(phew; the dimensional analysis would make more sense if written symbolically)

And, I can be as granular as I want at calculating the water need. For now, I’ve calculated water needs for each month using my trees’ average monthly water use. I have setup Fixed irrigation schedules for many different months using the Rachio Gen 2 controller for almost every month (if months seem similar in water use for a zone, I use one Fixed schedule). Each schedule has the month’s average ETo in the name, So when evapotranspiration regularly matches a set schedule, I’ll switch to that schedule (assuming the phenology makes sense; some trees have higher water use during certain parts of the season). I no longer need to use Flex Daily. Each zone has its own watering time based on its daily water needs. Rachio will still skip irrigating if enough rain happens, but none of the Flex features are in use now. I started this daily irrigation regime on April 22. It’s too early to say how the trees are responding, so I’ll have to report back on this big experiment.

Rachio Fixed schedules that I’ve created to suit ET and tree phenology.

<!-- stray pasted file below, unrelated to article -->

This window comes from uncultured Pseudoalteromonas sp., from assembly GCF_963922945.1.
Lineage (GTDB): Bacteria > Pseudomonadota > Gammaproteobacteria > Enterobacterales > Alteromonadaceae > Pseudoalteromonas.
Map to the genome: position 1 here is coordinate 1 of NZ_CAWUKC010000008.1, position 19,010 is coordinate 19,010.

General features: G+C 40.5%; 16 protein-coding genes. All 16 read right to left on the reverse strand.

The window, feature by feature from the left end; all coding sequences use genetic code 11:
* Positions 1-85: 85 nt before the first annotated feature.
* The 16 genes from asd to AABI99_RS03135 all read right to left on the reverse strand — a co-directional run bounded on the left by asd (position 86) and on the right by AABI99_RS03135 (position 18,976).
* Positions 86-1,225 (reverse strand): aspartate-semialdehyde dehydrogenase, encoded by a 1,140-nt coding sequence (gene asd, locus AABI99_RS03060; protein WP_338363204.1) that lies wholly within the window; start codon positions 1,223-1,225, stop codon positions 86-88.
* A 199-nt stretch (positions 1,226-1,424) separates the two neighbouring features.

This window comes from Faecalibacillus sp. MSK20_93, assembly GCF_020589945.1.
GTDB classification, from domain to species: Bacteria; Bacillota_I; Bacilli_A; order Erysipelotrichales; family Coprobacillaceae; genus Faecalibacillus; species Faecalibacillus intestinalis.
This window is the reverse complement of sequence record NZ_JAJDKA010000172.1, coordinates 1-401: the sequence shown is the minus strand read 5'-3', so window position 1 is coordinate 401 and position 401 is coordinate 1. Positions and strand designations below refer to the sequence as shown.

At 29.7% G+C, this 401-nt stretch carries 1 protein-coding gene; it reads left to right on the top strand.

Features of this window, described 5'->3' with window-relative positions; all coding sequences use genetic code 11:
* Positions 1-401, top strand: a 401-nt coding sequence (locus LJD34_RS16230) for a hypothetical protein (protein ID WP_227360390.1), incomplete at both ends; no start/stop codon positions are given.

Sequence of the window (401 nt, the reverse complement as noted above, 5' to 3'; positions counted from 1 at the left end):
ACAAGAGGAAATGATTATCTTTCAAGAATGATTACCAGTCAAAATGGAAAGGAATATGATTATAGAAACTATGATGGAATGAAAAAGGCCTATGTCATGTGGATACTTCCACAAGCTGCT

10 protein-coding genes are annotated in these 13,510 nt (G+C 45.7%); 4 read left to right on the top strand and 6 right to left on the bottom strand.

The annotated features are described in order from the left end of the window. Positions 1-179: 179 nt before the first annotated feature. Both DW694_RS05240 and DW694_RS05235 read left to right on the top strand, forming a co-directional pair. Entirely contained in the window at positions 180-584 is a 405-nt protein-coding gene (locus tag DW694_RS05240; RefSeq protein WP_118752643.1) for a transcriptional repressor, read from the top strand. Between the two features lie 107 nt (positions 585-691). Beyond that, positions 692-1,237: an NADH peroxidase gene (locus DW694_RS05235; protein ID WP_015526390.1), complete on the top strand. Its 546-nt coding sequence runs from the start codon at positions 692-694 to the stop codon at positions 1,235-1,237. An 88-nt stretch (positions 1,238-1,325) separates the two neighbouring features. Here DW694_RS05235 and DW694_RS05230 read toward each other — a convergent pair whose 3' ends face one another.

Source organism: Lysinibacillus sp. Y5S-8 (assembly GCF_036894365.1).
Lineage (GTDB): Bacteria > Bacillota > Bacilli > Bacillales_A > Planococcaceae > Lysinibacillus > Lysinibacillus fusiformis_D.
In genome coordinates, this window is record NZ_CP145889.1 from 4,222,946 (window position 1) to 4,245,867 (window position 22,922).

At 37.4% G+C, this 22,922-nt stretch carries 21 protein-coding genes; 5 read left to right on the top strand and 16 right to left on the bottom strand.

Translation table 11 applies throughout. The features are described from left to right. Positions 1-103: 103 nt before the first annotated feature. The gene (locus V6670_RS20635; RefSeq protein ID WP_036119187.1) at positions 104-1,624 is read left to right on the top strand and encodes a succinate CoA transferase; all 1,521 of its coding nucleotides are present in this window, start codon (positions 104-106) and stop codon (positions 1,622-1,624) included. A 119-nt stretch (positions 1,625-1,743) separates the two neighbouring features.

.Rachio Fixed ET Schedules

For Earth Day, bees on the elderberry and the avocado.

Got to pay attention to notice avocado flowers. Our “Bacon” Avocado tree is flowering. Our “Mexicola” variety is not— too bad because they’re type A and B so would have pollinated each other.

Think we might get cherries in mid to late May! A few tree branches have extremely undersized leaves because of bark beetle damage starving the branches of resources. Mainly from metallic bark beetles. Two branches completely died last year so they got lopped.

Got a few Apricot fruits to set... in a few weeks they may drop as the tree balances its energy.

It’s high time we start taking photos behind the flowers. Apricot flower.

Cherry tree in full bloom.

This morning’s view out the backyard window. The California Lilacs (purple!) are out of control. Mandarin in the foreground. Elderberry to the far left.

A successful section of our vegetative fence line screen. Elderberry (Sambucus mexicana), California Lilac (Ceanothus), and a Mandarin tree. A few years in the making.

Our apricot had its first bloom today. A few weeks ahead last year. This tree has rarely yielded fruit. 🤞🌳

Our cherry tree had its first bloom today.

2020 Spring: Blooms to Come

Here in the Northern Sacramento Valley of California, the blooming seems to be happening all at once with the unusually dry and warm late winter.

Apricot is about to start blooming:

bud swell on apricot

The cherry will be blooming soon too:


buds on a cherry

Western Red Bud (Cercis occidentalis) is about to bloom:

IMG 1765

California lilacs (Ceanothus ) “Ray Hartman”  are about to bloom:

Ceanothus (

Our cherry tree’s super close **together** buds are opening up! Soon flower buds will rapidly drop on stems, bloom, and then by late May... ripe cherries! If the birds don’t get them first.

Progress. Nectarine is growing!

One of two Valencia oranges from the backyard tree 😋